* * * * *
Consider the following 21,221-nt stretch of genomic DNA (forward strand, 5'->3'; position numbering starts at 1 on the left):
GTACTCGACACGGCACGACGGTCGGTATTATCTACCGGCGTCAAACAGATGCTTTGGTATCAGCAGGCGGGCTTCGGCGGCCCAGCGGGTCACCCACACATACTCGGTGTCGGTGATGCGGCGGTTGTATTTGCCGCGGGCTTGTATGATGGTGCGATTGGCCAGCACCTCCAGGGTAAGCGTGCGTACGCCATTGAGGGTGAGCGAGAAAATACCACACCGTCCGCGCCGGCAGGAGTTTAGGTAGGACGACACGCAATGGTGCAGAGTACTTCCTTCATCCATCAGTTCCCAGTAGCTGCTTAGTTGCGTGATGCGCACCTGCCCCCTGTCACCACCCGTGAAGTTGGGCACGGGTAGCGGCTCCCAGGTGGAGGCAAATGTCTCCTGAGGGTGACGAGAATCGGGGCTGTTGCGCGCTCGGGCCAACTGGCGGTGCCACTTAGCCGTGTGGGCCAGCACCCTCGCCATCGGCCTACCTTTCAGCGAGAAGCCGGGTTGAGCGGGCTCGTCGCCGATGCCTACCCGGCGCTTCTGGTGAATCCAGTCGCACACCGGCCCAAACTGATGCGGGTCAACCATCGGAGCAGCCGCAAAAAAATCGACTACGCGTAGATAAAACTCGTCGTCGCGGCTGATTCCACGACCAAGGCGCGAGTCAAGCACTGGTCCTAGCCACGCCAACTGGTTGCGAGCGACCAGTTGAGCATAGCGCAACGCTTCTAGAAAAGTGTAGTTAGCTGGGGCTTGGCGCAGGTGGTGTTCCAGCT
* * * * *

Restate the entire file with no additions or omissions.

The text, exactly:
Consider the following 21,221-nt stretch of genomic DNA (forward strand, 5'->3'; position numbering starts at 1 on the left):
GTACTCGACACGGCACGACGGTCGGTATTATCTACCGGCGTCAAACAGATGCTTTGGTATCAGCAGGCGGGCTTCGGCGGCCCAGCGGGTCACCCACACATACTCGGTGTCGGTGATGCGGCGGTTGTATTTGCCGCGGGCTTGTATGATGGTGCGATTGGCCAGCACCTCCAGGGTAAGCGTGCGTACGCCATTGAGGGTGAGCGAGAAAATACCACACCGTCCGCGCCGGCAGGAGTTTAGGTAGGACGACACGCAATGGTGCAGAGTACTTCCTTCATCCATCAGTTCCCAGTAGCTGCTTAGTTGCGTGATGCGCACCTGCCCCCTGTCACCACCCGTGAAGTTGGGCACGGGTAGCGGCTCCCAGGTGGAGGCAAATGTCTCCTGAGGGTGACGAGAATCGGGGCTGTTGCGCGCTCGGGCCAACTGGCGGTGCCACTTAGCCGTGTGGGCCAGCACCCTCGCCATCGGCCTACCTTTCAGCGAGAAGCCGGGTTGAGCGGGCTCGTCGCCGATGCCTACCCGGCGCTTCTGGTGAATCCAGTCGCACACCGGCCCAAACTGATGCGGGTCAACCATCGGAGCAGCCGCAAAAAAATCGACTACGCGTAGATAAAACTCGTCGTCGCGGCTGATTCCACGACCAAGGCGCGAGTCAAGCACTGGTCCTAGCCACGCCAACTGGTTGCGAGCGACCAGTTGAGCATAGCGCAACGCTTCTAGAAAAGTGTAGTTAGCTGGGGCTTGGCGCAGGTGGTGTTCCAGCT